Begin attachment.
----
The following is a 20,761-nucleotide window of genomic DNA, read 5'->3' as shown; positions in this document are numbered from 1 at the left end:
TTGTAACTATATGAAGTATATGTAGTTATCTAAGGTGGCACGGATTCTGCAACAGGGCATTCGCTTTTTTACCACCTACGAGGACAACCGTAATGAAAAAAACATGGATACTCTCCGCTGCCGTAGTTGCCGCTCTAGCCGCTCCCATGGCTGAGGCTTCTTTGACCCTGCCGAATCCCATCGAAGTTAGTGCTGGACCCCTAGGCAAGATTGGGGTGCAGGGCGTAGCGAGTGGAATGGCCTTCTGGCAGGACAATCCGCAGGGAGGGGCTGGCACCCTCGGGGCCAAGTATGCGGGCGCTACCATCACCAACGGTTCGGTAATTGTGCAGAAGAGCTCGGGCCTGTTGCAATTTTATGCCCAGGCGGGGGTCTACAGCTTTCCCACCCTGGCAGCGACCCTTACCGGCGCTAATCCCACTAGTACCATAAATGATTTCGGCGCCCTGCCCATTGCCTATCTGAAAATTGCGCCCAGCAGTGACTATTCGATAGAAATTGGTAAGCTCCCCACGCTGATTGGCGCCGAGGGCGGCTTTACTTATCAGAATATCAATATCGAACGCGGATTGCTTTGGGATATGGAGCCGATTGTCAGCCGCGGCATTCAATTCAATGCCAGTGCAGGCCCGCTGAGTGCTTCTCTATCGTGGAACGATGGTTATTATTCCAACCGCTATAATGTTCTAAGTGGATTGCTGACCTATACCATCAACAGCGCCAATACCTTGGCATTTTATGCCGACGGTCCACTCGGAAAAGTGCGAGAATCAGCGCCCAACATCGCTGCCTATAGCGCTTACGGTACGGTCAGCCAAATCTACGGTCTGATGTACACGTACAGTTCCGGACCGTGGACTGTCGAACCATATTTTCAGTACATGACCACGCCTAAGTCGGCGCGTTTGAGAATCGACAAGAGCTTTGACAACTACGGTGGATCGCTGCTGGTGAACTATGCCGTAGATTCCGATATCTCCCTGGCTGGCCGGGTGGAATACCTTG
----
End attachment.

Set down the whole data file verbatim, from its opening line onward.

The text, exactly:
The following is a 20,761-nucleotide window of genomic DNA, read 5'->3' as shown; positions in this document are numbered from 1 at the left end:
TTGTAACTATATGAAGTATATGTAGTTATCTAAGGTGGCACGGATTCTGCAACAGGGCATTCGCTTTTTTACCACCTACGAGGACAACCGTAATGAAAAAAACATGGATACTCTCCGCTGCCGTAGTTGCCGCTCTAGCCGCTCCCATGGCTGAGGCTTCTTTGACCCTGCCGAATCCCATCGAAGTTAGTGCTGGACCCCTAGGCAAGATTGGGGTGCAGGGCGTAGCGAGTGGAATGGCCTTCTGGCAGGACAATCCGCAGGGAGGGGCTGGCACCCTCGGGGCCAAGTATGCGGGCGCTACCATCACCAACGGTTCGGTAATTGTGCAGAAGAGCTCGGGCCTGTTGCAATTTTATGCCCAGGCGGGGGTCTACAGCTTTCCCACCCTGGCAGCGACCCTTACCGGCGCTAATCCCACTAGTACCATAAATGATTTCGGCGCCCTGCCCATTGCCTATCTGAAAATTGCGCCCAGCAGTGACTATTCGATAGAAATTGGTAAGCTCCCCACGCTGATTGGCGCCGAGGGCGGCTTTACTTATCAGAATATCAATATCGAACGCGGATTGCTTTGGGATATGGAGCCGATTGTCAGCCGCGGCATTCAATTCAATGCCAGTGCAGGCCCGCTGAGTGCTTCTCTATCGTGGAACGATGGTTATTATTCCAACCGCTATAATGTTCTAAGTGGATTGCTGACCTATACCATCAACAGCGCCAATACCTTGGCATTTTATGCCGACGGTCCACTCGGAAAAGTGCGAGAATCAGCGCCCAACATCGCTGCCTATAGCGCTTACGGTACGGTCAGCCAAATCTACGGTCTGATGTACACGTACAGTTCCGGACCGTGGACTGTCGAACCATATTTTCAGTACATGACCACGCCTAAGTCGGCGCGTTTGAGAATCGACAAGAGCTTTGACAACTACGGTGGATCGCTGCTGGTGAACTATGCCGTAGATTCCGATATCTCCCTGGCTGGCCGGGTGGAATACCTTG